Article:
5) 9:30 a.m. Chilaquiles and Trade

With whitewashed walls and a brick-paved courtyard, the Mercado San Agustin resembles a Spanish Colonial-era market, though it was built in 2010 to 21st-century environmental standards. The mix of restaurants and retailers includes the popular La Estrella Bakery, known for Mexican pastries and Presta Coffee. For a fuller meal, order the substantial chilaquiles ($9) from Seis Kitchen. After eating on the patio, browse the shops at the market, including Mast for locally made leather bags and jewelry, and San Augustin Trading Co. for handmade leather moccasins.

6) 11 a.m. History Beds

To gain a fuller sense of Tucson’s agricultural heritage — one of the key reasons the city won its UNESCO designation — make a stop at the Mission Garden. Open on Saturdays, the nonprofit 4-acre urban space re-creates a walled Spanish Colonial mission garden with desert-adapted orchards and vegetable beds that span local cultures from the ancient Hohokam people onward, representing more than 4,000 years of cultivation in the area.

7) Noon. Tokens and Tacos

Explore the city’s bohemian side along North Fourth Avenue, where a series of independent boutiques and restaurants line the blocks between roughly East Eighth and East Fourth streets. Spacious Antigone Books combines reading recommendations with gifts like notebooks and children’s toys. Tiny Town Gallery sells art prints, cards and T-shirts. Pop Cycle deals crafty goods from ceramic mugs to jewelry featuring mini horseshoes. Hit pause at Boca Tacos Y Tequila. The chef and owner, Maria Mazon, makes everything from the tortillas to the salsas, of which there are generally four daily, from scratch. Don’t miss the bistek ($3.60), featuring beef simmered in a savory ranchero sauce, and the Don Pancho, chopped steak atop a crunchy tortilla ($3.55).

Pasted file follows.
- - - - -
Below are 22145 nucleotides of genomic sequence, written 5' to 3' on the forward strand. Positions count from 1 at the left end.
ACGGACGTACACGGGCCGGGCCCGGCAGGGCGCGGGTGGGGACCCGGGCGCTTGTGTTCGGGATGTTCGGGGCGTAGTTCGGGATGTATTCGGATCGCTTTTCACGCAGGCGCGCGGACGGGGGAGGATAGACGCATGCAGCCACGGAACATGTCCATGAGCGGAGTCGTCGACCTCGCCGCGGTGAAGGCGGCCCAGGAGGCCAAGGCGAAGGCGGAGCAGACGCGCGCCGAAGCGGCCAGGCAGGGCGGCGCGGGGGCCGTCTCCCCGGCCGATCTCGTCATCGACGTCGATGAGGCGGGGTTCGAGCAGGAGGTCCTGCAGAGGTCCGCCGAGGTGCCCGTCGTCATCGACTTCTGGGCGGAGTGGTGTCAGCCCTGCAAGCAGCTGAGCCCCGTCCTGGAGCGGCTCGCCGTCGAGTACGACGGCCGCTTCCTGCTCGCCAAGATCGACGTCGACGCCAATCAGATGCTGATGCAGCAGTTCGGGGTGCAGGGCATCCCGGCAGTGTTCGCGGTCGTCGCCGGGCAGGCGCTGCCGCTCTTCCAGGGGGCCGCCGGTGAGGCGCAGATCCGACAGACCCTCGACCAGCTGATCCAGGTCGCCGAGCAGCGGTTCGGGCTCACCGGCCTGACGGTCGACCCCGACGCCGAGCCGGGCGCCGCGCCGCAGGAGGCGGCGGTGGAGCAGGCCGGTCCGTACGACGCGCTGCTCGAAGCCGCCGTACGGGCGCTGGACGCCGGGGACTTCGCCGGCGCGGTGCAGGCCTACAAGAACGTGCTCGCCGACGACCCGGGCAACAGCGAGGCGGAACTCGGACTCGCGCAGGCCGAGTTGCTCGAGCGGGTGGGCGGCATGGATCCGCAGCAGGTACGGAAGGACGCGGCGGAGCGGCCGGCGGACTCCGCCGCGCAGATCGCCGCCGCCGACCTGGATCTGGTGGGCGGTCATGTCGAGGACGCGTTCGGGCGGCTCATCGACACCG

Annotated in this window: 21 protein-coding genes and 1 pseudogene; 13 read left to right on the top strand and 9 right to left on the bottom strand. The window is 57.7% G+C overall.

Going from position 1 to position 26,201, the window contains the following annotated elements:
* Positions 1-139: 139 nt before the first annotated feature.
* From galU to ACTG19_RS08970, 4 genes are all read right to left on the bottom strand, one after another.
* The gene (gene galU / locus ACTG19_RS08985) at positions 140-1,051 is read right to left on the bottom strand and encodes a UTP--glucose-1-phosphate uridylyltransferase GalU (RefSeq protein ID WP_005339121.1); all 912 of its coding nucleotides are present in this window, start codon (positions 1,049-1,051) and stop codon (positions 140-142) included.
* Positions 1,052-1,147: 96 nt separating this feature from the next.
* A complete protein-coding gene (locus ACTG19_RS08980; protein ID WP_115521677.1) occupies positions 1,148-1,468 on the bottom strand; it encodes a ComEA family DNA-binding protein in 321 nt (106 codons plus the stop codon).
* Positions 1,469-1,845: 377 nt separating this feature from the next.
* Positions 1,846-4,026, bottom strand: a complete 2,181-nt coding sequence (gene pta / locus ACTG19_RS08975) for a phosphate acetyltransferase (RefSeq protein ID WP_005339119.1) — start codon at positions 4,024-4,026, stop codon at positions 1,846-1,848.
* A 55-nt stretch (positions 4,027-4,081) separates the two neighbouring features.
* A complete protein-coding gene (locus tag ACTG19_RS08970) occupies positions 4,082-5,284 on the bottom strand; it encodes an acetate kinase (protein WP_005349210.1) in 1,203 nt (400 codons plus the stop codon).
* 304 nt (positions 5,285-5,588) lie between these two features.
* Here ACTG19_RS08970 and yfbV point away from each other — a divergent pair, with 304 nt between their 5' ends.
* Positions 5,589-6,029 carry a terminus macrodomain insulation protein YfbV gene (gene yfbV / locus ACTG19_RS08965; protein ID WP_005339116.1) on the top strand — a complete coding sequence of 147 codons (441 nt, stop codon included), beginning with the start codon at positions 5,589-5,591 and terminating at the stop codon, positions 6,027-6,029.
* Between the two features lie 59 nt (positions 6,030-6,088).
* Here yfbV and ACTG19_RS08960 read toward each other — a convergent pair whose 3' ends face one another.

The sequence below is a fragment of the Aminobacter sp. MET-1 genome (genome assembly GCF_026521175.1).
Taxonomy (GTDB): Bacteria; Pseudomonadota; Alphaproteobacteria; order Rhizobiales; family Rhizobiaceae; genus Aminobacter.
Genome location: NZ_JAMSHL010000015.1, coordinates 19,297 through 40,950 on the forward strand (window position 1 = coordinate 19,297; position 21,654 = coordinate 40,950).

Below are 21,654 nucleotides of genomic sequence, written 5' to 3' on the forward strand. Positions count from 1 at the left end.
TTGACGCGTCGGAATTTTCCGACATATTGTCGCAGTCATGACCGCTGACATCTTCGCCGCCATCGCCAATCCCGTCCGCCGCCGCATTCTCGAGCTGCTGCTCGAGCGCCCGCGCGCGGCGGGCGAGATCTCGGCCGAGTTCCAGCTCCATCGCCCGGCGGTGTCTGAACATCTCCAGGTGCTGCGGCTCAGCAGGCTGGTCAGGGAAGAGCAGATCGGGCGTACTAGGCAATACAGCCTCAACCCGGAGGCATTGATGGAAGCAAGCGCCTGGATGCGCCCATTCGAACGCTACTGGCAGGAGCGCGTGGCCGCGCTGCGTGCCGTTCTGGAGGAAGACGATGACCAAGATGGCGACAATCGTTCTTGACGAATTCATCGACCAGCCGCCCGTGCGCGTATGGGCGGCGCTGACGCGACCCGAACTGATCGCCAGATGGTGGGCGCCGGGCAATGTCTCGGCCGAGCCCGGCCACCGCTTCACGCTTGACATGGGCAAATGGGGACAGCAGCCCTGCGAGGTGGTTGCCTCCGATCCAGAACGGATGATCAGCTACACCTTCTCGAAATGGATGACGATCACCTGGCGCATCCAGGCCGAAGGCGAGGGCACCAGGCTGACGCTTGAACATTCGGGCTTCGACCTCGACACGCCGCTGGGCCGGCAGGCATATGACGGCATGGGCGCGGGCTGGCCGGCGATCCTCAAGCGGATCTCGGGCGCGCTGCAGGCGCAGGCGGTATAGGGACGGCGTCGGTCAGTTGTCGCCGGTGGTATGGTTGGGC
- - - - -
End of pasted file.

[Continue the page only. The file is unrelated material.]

8) 3 p.m. University Treasury

Among its many strengths, which includes the high-tech Mirror Lab producing massive telescope mirrors, the University of Arizona operates two small but significant museums. Photographers Ansel Adams and Harry Callahan are among the luminaries who have donated their archives to the Center for Creative Photography. Its ground-floor gallery (free) features rotating exhibitions from its archives. Across the street the University of Arizona Museum of Art (admission $8) holds an impressive Renaissance collection as well as a modern collection including a custom-lit Mark Rothko painting and a work by Jackson Pollock done on the back of a game board.

9) 5 p.m. Stars and Gems

The skies above the southern Arizona desert attract stargazers both amateur and professional (Kitt Peak National Observatory is about an hour’s drive from town). To gain an appreciation for what’s up there, visit Flandrau Science Center & Planetarium (admission $16). Shows projected in the newly renovated theatre explore the solar system in general, the night sky above Tucson specifically and sometimes veer off into the psychedelic arena with a Pink Floyd soundtrack. Don’t miss the basement where the University of Arizona Mineral Museum houses fantastically colourful rocks with names like Variscite and Mimetite, as well as pieces of meteors.

10) 7 p.m. Downtown Craft Crawl